The level of company car take up has remained relatively stable, too. In 2012/13 there were 940,000 company car drivers; in 2016/17 it was the same figure. In between there have been fluctuations but the company car parc has remained stable around this level.
Nevertheless, HMRC projects a drop in 2017/18 to 890,000 company car drivers but puts this down almost entirely to changes in the collection of its statistics thanks to the introduction of voluntary payrolling. It said:
“Initial HMRC analysis suggests that this accounts for a significant proportion of the decline in reported numbers.“
Despite this, there were some sectors of the fleet media press which conveniently ignored this caveat and started talking about company car decline.
But HMRC is quite clear that its methodology is suspect: “The introduction of voluntary payrolling since April 2016 means that an increasing number of employers are opting not to return P11Ds at the end of the tax year. Since P11D returns are the basis of these statistical tables this has implications for the completeness of HMRC’s statistics.”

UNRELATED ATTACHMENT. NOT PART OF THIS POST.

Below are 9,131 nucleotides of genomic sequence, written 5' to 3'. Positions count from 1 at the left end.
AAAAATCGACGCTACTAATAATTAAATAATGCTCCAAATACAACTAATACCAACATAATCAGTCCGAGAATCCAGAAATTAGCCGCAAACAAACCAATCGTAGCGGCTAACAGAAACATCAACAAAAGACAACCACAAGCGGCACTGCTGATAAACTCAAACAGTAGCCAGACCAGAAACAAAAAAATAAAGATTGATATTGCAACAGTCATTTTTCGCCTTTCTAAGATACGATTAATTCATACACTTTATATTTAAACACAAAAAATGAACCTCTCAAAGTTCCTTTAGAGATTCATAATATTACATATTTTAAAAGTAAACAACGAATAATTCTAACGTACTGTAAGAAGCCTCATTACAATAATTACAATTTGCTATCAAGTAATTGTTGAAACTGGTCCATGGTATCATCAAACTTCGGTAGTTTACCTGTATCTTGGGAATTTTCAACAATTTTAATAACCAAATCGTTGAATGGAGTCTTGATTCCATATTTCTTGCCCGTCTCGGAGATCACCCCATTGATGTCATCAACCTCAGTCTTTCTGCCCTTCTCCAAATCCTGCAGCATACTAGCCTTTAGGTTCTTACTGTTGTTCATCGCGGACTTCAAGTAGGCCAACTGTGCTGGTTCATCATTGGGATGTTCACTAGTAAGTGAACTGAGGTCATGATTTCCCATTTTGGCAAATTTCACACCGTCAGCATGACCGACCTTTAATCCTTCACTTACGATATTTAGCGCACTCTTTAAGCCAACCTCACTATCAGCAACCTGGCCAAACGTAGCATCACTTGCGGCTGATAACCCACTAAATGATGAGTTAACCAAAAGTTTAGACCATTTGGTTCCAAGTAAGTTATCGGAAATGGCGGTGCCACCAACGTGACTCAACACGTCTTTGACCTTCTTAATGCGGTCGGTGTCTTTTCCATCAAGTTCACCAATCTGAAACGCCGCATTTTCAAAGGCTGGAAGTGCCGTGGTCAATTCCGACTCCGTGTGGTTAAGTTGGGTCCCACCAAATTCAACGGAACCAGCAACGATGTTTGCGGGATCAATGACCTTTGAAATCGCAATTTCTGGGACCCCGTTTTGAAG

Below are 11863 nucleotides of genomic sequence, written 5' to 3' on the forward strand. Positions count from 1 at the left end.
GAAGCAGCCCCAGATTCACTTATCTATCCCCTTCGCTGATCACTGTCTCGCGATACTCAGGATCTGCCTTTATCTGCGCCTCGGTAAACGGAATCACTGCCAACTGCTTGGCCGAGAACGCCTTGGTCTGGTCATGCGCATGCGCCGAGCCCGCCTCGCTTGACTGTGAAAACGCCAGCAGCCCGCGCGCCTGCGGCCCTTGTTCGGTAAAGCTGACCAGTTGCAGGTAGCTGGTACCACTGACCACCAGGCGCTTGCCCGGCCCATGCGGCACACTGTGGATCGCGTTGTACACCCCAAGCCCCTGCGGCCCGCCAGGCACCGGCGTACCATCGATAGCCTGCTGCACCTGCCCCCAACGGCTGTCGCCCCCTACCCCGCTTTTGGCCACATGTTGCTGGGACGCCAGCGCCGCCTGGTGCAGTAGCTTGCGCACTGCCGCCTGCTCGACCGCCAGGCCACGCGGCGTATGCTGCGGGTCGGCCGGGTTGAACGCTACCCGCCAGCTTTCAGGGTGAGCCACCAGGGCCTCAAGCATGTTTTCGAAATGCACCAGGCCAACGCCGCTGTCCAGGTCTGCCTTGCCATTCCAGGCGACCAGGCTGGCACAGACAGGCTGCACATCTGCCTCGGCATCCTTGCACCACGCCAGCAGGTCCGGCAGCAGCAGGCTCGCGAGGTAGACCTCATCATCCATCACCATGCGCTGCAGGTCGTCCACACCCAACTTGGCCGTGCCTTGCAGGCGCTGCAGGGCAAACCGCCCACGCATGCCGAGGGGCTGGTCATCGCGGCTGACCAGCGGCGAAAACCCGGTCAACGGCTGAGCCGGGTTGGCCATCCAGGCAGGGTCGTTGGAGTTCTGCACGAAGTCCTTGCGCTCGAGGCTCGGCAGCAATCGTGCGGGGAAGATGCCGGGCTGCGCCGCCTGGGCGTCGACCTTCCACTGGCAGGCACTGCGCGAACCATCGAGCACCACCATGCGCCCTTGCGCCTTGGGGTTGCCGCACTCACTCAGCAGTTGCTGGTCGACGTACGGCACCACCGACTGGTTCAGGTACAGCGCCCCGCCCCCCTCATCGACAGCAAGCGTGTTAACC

HMRC goes on to say it will consider how best to adapt its statistics to address the growing proportion of payrolled benefits in kind.
Martin Brown, managing director of leasing and fleet management company, the Fleet Alliance Group, has been highly critical of suggestions that the company car is heading for life support status. He said:
“When you see headlines about the dramatic decline in numbers, just give yourself a reality check. Am I really seeing it? Does it support a different agenda? Or is it a narrative that suits a fairly simple 2+2 = 5 form of reasoning?